Scholarship hostesses showed how to do a tea properly

by Betty Wrenn Day - Posted on Nov 20, 2018 - 12:00 PM

Photo: Ladies properly attired in dresses of the period proudly present the menu for the afternoon tea gathering. From left are Martha Frame, Kim Forslund, Marilyn Iglesias, Kim Johnson and Theresa Denby. Photo by Betty Wrenn Day

Ladies properly attired in dresses of the period proudly present the menu for the afternoon tea gathering. From left are Martha Frame, Kim Forslund, Marilyn Iglesias, Kim Johnson and Theresa Denby. Photo by Betty Wrenn Day

In its efforts to raise money for the annual scholarship awarded to a Mathews High School senior pursuing a career in the medical field, the Captain Sally Tompkins Chapter of the United Daughters of the Confederacy recently held a Tea Through Time.

In the historic home of Dickie and Bert Burroughs on Church Street in Mathews, chapter members gathered, in appropriate attire 19th century America, to welcome, serve and host the guests. Two of the hostesses, Marilyn Iglesias and Kim Forslund, Ladies Victorian, shared the history and etiquette of the ritual of tea during the early years of our nation. 

Marilyn has often portrayed Captain Sally Tompkins. She opened the entertainment portion of the social event by relating the history of tea from China to the Boston Tea Party to the Civil War and beyond.

Kim presented the “L’’tiquette” to be observed when attending an afternoon tea. “Your arrival will be formal and timely. Go straight to the dressing room, repair from travels; adjust stays or corsets, secure your hat, be sure bodice is fitted and resting where it should be. Gloves are on. Any adjustment after leaving dressing room is considered gauche. Socialize; do not talk about politics and business but social events. Gossip is a fair topic. Hats remain on, gloves only removed and placed under your napkin in your lap. If leaving the table, place napkin by the left side of plate. Tea cups are held by the handle with one hand. Finger should never be curled through the handle. Pinkies up. Bring cup to mouth. Do not bend forward to meet it.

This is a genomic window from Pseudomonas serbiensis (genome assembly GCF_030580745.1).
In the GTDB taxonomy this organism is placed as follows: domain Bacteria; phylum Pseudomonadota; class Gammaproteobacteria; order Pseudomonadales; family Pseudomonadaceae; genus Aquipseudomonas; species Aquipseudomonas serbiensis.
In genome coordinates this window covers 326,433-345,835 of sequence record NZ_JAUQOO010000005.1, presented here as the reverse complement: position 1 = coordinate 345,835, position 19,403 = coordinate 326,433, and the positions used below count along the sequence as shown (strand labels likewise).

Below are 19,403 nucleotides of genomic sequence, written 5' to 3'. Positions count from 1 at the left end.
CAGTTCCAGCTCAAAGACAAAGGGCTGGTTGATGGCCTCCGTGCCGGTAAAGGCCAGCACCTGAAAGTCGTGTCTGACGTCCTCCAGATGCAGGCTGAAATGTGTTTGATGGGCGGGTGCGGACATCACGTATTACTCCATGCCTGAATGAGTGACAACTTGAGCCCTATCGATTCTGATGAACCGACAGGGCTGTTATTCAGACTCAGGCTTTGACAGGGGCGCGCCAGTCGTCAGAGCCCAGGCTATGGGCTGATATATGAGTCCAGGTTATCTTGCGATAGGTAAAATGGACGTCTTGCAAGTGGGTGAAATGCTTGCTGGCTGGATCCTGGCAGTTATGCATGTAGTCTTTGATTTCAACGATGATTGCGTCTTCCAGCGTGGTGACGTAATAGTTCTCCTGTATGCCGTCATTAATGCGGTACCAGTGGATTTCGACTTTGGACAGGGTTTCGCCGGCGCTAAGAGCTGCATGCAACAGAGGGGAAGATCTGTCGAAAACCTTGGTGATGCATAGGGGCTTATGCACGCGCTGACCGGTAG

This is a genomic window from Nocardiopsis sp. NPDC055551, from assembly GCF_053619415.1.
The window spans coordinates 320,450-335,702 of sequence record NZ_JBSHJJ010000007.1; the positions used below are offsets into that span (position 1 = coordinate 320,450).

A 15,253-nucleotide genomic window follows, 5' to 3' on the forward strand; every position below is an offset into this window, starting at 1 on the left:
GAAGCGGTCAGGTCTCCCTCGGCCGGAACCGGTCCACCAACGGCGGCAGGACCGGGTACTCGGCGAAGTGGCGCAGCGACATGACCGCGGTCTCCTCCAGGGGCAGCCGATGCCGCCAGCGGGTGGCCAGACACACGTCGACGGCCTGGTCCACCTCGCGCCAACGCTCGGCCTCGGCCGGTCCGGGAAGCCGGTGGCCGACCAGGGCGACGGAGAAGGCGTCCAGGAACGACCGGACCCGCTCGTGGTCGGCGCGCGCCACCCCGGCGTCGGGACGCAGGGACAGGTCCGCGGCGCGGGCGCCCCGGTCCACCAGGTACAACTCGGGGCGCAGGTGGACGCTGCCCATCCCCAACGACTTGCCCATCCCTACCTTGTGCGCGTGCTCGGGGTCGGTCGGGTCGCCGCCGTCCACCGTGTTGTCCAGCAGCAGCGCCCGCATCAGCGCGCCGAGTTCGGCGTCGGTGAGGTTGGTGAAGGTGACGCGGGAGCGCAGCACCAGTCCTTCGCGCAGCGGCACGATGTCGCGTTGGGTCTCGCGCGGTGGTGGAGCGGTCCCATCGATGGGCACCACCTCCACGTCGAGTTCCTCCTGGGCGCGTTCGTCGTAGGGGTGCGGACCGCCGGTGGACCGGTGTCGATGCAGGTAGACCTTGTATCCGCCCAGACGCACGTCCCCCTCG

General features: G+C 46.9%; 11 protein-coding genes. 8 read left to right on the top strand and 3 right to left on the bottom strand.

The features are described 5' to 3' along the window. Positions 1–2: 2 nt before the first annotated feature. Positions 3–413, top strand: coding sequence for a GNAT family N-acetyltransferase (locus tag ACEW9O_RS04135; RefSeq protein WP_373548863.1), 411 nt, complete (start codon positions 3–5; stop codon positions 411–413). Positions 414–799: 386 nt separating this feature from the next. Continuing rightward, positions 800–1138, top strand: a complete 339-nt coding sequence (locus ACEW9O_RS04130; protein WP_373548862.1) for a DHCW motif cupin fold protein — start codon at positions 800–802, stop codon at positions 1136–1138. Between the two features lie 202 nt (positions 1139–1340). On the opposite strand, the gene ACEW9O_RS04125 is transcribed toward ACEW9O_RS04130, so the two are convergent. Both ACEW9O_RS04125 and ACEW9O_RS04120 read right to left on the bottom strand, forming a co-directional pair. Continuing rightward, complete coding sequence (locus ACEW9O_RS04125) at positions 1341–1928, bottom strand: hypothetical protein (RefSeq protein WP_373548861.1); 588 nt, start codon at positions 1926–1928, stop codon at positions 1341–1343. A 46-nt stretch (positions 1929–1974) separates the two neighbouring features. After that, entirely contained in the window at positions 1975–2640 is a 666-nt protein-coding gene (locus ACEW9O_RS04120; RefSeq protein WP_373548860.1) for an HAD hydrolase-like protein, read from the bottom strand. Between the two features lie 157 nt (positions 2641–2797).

“Food is bite sized. Place condiments on side of plate, not directly on food. Break scones, not cut them. Apply butter or jam to one bite at a time. Never make a sandwich. Never dunk biscuit in tea. Swallow food before sipping tea. Sweets are eaten last. Put milk in your tea cup first, then add tea/water and the lemon, orange, cube of sugar, etc. Gently blend the tea in a figure 8 motion. Spoon hitting the cup is extremely bad form. If you no longer desire tea, lay your spoon across top of cup.” 

Now, ladies, you know how to conduct yourself properly at a tea and in today’s world, it’s done without corsets, staves, hats and gloves, making attending teas a lot easier and more comfortable.

The Captain Sally Tompkins Chapter 2626 of the UDC was chartered in 2000. It was preceded by the Captain Sallie Tompkins Chapter chartered in 1906 but deactivated in 1955. Because of the misspelled name the new group could be chartered as a new chapter, correcting the mistake.

The dedicated 30 ladies who sponsored this tea know how to host a tea, serve properly, cook very well (you will note that from the recipes here) and how to keep their scholarship up and running. They netted $1,000 plus. But sponsoring a scholarship is just one of their accomplishments. They support Newspapers in Education, fire and rescue departments, Market Days and the county schools. They also donate their time as hostesses for historical properties, events and organizations in the Tidewater area.